Here’s the DJTMG’s 52Wk High & Low performance (76 groups / don’t even ask!).  I bring to your attention #40: Retail Broadline.  I keep seeing news about store closings for Sears, J.C. Penney’s, Best Buy and Walmart.  I can drive around my community and see all the store closings and empty strip malls.  Retail in July 2017 is in a horrible situation.

So, how can the DJTMG’s Retail group be only 1.52% from its 52Wk high, and up 21% from its 52Wk Low with all these store closings?  I expect it’s a “policy” thing. 

Also, Amazon has become the all-consuming beast in retail; a beast that’s doing to Walmart, what Walmart did to everyone else in retail.

But then, Amazon’s Jeff Bezos is just someone who people enjoy doing nice things for.  First, Wall Street gives him $300 million to purchase the dying Washington Post so it can continue maligning President Trump, then the CIA gives him a $600 million dollar contract for cloud services.  I’m not surprised the US Post Office is also giving Jeff’s retail business a $1.46 subsidy on every box it ships; wouldn’t you for Jeff?

https://www.wsj.com/articles/why-the-post-office-gives-amazon-special-delivery-1499987531

This is the world we live in.

And I expect there are lots of economic statistics, published by the government for public consumption; statistics that are never questioned by the financial media that are as divorced from reality as the DJTMG’s Retail Broadline group below.  The same can be said for #41 (Auto Manufactures) and #42 (Broadcasting), and most likely many other groups in the table.  But as long as the stock market continues going up, all is right with the world – right?

Here are the DJTMG’s top 20, or the number of groups above within 20% of their last all-time highs.  The top 20 has been stuck in the mid to low 40s since last July.  It can’t go up, and won’t go down.  Technically speaking, the top 20 is stuck, and since 1992, that hasn’t happen very often.

Here is the frequency table where I derive the new all-time highs and the top 20 data for the DJTMG.  There’s some churning between the groups in the BEV Zero to the -5% columns, but the top 20 column for the most part is stuck between 44 and 48 since February; really since last July.

What do I make of this?  Looking at the past twenty-five years in the chart above,   it appears that our “bull market” is being managed by the usual suspects.

But if you’re in the market and making money, why should you care? Well, you shouldn’t.  I’m a big bear on the stock market, but short term I’m pretty bullish.  So if you’re making money, keep doing what you’re doing.  Just remember, its times like this when it makes more sense to look for reasons to sell, than to find reasons to buy more of what you have.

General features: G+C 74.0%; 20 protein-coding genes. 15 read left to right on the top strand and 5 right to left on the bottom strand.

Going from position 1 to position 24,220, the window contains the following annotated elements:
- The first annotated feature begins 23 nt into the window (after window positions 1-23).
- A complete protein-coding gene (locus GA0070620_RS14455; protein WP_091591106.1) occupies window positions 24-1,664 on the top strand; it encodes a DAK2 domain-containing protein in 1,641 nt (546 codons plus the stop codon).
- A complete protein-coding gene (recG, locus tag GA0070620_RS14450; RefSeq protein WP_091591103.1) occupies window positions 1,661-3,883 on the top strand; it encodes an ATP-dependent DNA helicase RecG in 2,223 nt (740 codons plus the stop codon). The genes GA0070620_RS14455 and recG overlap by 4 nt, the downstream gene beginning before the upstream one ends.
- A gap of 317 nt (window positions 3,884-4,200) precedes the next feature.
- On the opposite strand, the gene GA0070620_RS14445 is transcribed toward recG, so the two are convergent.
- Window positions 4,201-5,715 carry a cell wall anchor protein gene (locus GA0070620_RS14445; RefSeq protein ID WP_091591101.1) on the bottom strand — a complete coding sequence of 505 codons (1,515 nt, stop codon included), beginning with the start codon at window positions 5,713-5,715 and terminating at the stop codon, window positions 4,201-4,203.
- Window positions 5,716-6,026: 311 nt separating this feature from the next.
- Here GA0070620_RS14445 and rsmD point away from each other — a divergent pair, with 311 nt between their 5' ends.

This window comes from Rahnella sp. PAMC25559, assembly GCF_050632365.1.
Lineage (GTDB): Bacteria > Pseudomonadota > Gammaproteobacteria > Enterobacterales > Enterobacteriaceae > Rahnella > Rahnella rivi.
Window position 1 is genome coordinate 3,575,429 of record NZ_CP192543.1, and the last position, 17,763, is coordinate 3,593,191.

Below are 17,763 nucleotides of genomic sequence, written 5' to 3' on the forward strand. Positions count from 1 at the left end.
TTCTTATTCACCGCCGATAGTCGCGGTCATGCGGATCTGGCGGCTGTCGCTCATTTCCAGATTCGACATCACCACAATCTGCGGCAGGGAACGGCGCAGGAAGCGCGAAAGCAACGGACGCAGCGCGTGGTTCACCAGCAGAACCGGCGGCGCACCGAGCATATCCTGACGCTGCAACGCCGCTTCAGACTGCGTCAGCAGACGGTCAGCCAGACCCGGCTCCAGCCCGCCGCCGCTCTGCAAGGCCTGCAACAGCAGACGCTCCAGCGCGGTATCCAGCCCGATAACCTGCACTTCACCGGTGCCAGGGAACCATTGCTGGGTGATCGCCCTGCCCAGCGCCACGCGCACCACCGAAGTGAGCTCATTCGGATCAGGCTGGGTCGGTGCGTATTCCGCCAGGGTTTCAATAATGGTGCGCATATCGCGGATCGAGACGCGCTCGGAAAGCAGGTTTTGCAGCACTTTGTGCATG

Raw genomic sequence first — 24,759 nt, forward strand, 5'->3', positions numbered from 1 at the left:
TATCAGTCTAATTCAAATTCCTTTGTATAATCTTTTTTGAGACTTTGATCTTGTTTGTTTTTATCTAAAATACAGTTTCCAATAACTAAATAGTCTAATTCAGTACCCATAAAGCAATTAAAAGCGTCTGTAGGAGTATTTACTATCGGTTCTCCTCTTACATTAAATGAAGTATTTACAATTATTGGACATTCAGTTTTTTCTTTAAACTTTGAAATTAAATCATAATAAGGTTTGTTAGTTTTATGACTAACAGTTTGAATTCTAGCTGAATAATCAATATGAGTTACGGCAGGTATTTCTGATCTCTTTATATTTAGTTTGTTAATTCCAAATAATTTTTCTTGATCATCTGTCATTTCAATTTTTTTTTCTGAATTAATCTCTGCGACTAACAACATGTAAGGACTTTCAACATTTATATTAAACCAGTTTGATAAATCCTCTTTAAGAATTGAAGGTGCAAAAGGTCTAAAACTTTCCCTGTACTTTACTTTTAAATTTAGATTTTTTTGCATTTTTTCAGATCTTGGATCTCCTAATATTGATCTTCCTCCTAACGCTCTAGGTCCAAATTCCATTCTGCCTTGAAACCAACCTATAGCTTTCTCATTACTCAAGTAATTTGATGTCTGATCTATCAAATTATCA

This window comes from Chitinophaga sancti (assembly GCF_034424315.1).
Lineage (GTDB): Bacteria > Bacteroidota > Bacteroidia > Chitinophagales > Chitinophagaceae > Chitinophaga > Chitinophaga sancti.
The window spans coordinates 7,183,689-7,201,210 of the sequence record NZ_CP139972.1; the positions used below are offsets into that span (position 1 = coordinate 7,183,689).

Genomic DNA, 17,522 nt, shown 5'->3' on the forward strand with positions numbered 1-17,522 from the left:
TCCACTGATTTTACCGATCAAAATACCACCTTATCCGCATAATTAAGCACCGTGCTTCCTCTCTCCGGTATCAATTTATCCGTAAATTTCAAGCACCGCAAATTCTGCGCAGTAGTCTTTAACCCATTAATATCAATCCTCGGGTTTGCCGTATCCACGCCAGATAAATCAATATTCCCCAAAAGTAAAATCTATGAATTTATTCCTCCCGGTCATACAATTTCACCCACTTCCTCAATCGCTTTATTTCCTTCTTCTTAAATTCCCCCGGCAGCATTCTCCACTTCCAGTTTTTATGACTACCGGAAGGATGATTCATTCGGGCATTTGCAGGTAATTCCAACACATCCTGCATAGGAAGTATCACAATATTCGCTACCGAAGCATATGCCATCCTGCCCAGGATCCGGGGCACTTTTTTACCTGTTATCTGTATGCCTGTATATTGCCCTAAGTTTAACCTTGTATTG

Moving to gold and its step sum, it appears that contrary to what I said last week, both the price of gold and its step sum are in the early phases of reversing to the upside.

But the increase in the price of gold seen above is only from a one day advance, seen on Friday (today / table below).  After a big decline that lasted a few trading weeks, seeing a one day bounce is not unexpected.  So, it’s good seeing gold getting a nice bounce, but I’m still expecting lower gold prices in the days and maybe weeks to come.

I hope I’m wrong.  No one would be happier than me seeing gold close over $1270 on Friday next week.  But markets work in cycles.  I’m looking at gold’s step sum in the table below, and since June 9th (25 trading days ago) it’s remained around 242 the entire time as the price of gold has fallen $50.  It’s a bear box.

Until the bulls, once again, are able to get more out of their advancing days than the bears in their declining days, this pattern isn’t going to change.  So, I’m still short term bearish on gold.

The story the Dow Jones’ step sum is telling us in the table above is completely different.  Like gold, it’s step sum has been stuck between 439 to 443 for weeks, but the Dow Jones has been advancing.  And now it appears its step sum will break above 443 next week.  If this happens, the Dow Jones most likely is entering into a period where it will see more advancing days than decliners IN AN ADVANCING MARKET.

If this happens, and it should, it won’t be hard for the Dow Jones to break above 22,000 in the weeks to come.

Mark J. Lundeen

Mlundeen2@Comcast.net

China is the world’s biggest gold producer with more than 355 tons annually. Australia is second.